Modi in US: Here are the key tech announcements that got our interest

28 Sep 2015 | Author: | No comments yet »

Google to set up Wi-Fi in 400 Indian railway stations.

Prime Minister Narendra Modi is one of the first Indian leaders to interact with the top CEOs and business leaders of Silicon Valley, during his second US stint.There is a hunger in India to have more information and being able to connect, Google CEO Sundar Pichai has said as he promised to deliver high-speed internet at 500 railway stations in the country. Modi, who took a tour of the Google campus seeing the latest products and forward-looking researches, was given a presentation of Google Earth in which the ghats of his Lok Sabha constituency Varanasi were shown. The Internet giant is working with the Indian Railways and RailTel, a government-owned provider of telecommunications infrastructure to the railways, to initially cover 100 of the busiest stations in India before the end of 2016.

He appreciated and encouraged Google to develop Apps which could benefit the common man as he participated in Hackathon under which its employees sat for 15 hours straight to devise such Apps for use in India. The PM’s visit has also come with some key announcements and along with discussions on future possibilities of certain new technologies coming to India. The service will be offered free initially, but the aim is to make the project eventually self-sustainable, so as to provide Wi-Fi to more stations and other places, he added. India’s railways has the capacity to carry 21 million people daily and it plans to create capacity for 30 million passengers in the next five years, with track length also going up by 20 percent to about 138,000 kilometers. The commercial terms of the deal between Google and Indian Railways, including whether the company will be allowed to serve advertisements to users at the railway stations, were not disclosed.

He also announced that Google will launch an Android next month enabling users to type in 11 Indian languages, including Modi’s mother tongue Gujarati. “Today, everybody spends maximum time on the internet…Even when a child asks him mother to give milk, she says ‘wait, first let me forward this WhatsApp’,” Modi said, evoking laughter all around. Pichai said that there was immense “hunger” for technology in India which was reflected when Google launched Chrome browser some time back and India was the first country to adopt it in major way. This will rank it as the largest public Wi-Fi project in India, and among the largest in the world, by number of potential users.” The project will start with Chennai. The country has launched an aggressive expansion of the national optical fibre network that will take broadband to 600,000 villages, he told the executives, according to India’s Press Information Bureau.

India does not censor the Internet systematically as does neighboring China, but it has in the past had conflicts with Internet companies and local users over access to data by law enforcement, and the removal of pornographic content and material considered religiously offensive. He goes on to note in the blog, ” It will also be fast—many times faster than what most people in India have access to today…” What he doesn’t mention is if Google will be bringing Google Fibre as part of its expansion project. Ahead of Modi’s visit to the U.S., the country’s ministry of information technology released draft rules for encryption that would have required users to store the plain texts of encrypted information for 90 days from the date of a transaction and provide the text to law enforcement agencies when required under the laws of the country. On Sunday, Modi also visited Facebook’s headquarters and had a Town Hall Q&A for which the company said it had received more than 40,000 questions from the Facebook community.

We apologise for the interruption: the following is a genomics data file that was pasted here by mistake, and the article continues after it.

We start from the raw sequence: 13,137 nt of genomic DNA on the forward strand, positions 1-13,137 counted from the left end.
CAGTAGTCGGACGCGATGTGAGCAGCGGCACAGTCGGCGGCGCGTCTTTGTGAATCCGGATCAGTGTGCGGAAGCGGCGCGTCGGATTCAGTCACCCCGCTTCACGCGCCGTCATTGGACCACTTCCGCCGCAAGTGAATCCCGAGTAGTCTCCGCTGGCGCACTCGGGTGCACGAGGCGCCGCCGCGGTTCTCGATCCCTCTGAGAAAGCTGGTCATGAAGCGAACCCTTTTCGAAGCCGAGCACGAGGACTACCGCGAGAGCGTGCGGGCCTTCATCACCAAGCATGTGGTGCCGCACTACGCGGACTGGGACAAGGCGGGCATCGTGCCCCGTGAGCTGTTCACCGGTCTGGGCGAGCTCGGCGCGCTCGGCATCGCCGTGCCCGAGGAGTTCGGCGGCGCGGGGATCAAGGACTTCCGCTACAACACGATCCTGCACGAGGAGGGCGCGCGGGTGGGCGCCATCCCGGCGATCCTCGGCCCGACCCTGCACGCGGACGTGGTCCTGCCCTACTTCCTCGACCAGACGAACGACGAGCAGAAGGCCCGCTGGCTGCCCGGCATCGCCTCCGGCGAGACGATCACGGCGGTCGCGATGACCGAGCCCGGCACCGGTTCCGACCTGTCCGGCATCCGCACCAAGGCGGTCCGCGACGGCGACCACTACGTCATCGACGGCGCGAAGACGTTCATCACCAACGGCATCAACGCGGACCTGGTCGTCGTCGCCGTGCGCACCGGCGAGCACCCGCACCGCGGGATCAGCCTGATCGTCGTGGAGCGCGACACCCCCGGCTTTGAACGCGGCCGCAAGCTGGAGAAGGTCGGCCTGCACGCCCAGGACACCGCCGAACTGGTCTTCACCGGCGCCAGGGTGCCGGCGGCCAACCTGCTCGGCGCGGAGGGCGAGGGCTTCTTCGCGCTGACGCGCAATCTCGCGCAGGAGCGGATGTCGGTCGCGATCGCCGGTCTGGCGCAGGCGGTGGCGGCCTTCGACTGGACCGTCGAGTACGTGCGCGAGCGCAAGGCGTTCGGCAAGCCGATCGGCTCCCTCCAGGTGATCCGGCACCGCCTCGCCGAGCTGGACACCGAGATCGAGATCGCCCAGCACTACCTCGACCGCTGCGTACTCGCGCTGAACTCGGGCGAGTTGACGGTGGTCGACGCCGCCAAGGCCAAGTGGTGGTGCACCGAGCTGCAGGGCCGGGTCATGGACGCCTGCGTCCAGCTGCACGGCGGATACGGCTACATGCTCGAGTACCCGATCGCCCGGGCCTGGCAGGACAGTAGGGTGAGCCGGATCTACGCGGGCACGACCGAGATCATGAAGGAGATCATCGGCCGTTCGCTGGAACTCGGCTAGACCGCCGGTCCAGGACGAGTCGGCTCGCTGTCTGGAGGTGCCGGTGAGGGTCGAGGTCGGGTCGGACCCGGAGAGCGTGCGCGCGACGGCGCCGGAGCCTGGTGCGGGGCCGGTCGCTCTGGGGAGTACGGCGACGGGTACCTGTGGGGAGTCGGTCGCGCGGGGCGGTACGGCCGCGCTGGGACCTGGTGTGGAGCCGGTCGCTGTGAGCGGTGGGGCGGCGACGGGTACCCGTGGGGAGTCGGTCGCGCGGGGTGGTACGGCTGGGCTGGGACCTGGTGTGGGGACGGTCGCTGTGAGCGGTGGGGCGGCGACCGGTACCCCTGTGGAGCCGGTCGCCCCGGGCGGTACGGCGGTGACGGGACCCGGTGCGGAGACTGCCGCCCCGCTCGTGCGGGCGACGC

Facebook’s app and mobile website, renamed Free Basics by Facebook last week, has been criticized for creating a “walled garden” of free Internet services including its own for low-income users. Qualcomm and investments for start-ups: Qualcomm, announced a $150 million (approximately Rs 9.8 billion) venture investment fund for start-ups in India via its Qualcomm Ventures. Qualcomm also launched a “Design in India Initiative and Competition” to help India become a hub for design capabilities that drive the manufacturing value chain for 3G/4G smartphones, tablets and Internet of Everything (IoE). Qualcomm will also set up an Innovation Lab in Bangalore to provide technical and engineering support to Indian companies, and support for multiple Indian mobile device design companies. “We are committed to providing local innovative start-ups with the support needed to help India’s IOE (Internet of Everything) ecosystem grow, increasing consumer choice and availability,” Qualcomm executive chairman Paul E Jacobs said in his remarks at the dinner hosted in honour of Modi.

PM Modi and the meeting with Tesla Motors: While there were no concrete announcements after PM Modi and Tesla Motors CEO Elon Musk, as we reported, the meeting was primarily due to India’s interest in the company’s solar Powerwall technology. Musk said that he had a “great discussion” with Modi about solar and batteries empowering rural communities. “For India the main take away was the technology behind long term storage battery, which can have multiple applications,” said Vikas Swarup, spokesman of the Ministry of External Affairs. “The Prime Minister was very keen to see how we could utilize the battery – the Powerwall concept – to leap frog development in India,” he added. He particularly was interested in the whole App development economy, which he said could be a very very important factor for entrepreneurship where individual app developers can just become part of the app universe,” he added.

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